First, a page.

Grace's Guide is the leading source of historical information on industry and manufacturing in Britain. This web publication contains 148,516 pages of information and 233,947 images on early companies, their products and the people who designed and built them.
The Ballochney Railway was an early mineral railway built near Airdrie, in the Monklands District of Scotland.
The railway was Incorporated on 19 May 1826 and was opened on 8 May 1828. Its main function was intended to be the transportation of coal, but iron ore and passengers were also carried. It was built to the Scotch gauge of 4 ft 6 in; and the engineer was Thomas Grainger). The line included two self-acting inclined planes.
It became relatively prosperous, by 1838 to 1834 it was paying 14 - 16% dividend; and it contributed half the capital of the Slamannan Railway.
The original 1826 Act of Parliament was to raise £18,431 (Pound sterling) of joint stock capital and a loan of £1,000. The Forth and Clyde Canal company agreed to subscribe for stock in the railway company in February 1826, because an economic depression in Glasgow, which lasted from 1826 - 1827, made fund raising difficult. In 1826, £3,300 of capital came from England.
A further Act was obtained in 1835 to raise, by means of a loan, an additional £10,000.
It was linked to the Monkland and Kirkintilloch Railway, at Kipps, to the west of Airdrie. From there branches went to: Arbuckle, Airdrie, Ballochney and Clarkston.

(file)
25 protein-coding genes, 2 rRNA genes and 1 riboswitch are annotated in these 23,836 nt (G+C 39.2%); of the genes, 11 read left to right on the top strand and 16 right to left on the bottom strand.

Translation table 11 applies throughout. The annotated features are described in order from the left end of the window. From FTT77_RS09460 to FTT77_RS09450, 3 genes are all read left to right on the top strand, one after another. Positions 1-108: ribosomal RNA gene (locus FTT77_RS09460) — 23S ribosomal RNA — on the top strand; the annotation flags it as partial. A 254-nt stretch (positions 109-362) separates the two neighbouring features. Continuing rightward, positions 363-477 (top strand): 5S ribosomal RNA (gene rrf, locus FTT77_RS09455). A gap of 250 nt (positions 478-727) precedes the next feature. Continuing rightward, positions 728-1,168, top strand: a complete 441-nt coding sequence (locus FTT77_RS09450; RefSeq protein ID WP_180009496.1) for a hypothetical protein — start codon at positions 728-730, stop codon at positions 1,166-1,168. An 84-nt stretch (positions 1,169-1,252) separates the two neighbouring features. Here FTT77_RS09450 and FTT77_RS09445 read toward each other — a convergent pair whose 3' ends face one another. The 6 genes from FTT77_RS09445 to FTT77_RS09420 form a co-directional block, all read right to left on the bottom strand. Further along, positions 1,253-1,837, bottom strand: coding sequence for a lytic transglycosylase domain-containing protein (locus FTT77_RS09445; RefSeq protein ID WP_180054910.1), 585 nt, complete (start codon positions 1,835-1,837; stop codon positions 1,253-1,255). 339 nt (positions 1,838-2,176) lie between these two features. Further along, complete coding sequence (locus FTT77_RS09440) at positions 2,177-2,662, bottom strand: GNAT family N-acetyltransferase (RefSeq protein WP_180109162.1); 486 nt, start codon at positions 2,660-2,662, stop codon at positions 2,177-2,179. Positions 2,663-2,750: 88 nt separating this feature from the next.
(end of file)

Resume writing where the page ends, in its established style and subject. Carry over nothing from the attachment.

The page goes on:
The were two inclined planes in the middle section.
The Edinburgh and Glasgow Railway started negotiations in 1844 to take over the various Monkland Railways; and at the same time the railway companies applied for permission to change to Standard gauge.
In May 1846, the Edinburgh and Glasgow Railway was refused permission to amalgamate and it decide to withdraw on 31 December 1846. The Caledonian Railway by that time had taken over the Wishaw and Coltness Railway and the Glasgow and Garnkirk Railway.
The Ballochney Railway, the Monkland and Kirkintilloch Railway and the Slamannan Railway all obtained authorisation to change to Standard gauge between 1845 and 1846. The three railways changed their gauge on 26 July and 27 July 1847.
The Monkland Railways were absorbed by the Edinburgh and Glasgow Railway by an Act of Parliament, dated 5 July 1865, effective from 31 July 1865. A day later (on 1 August 1865) the Edinburgh and Glasgow Railway was absorbed into the North British Railway.
Connection to other lines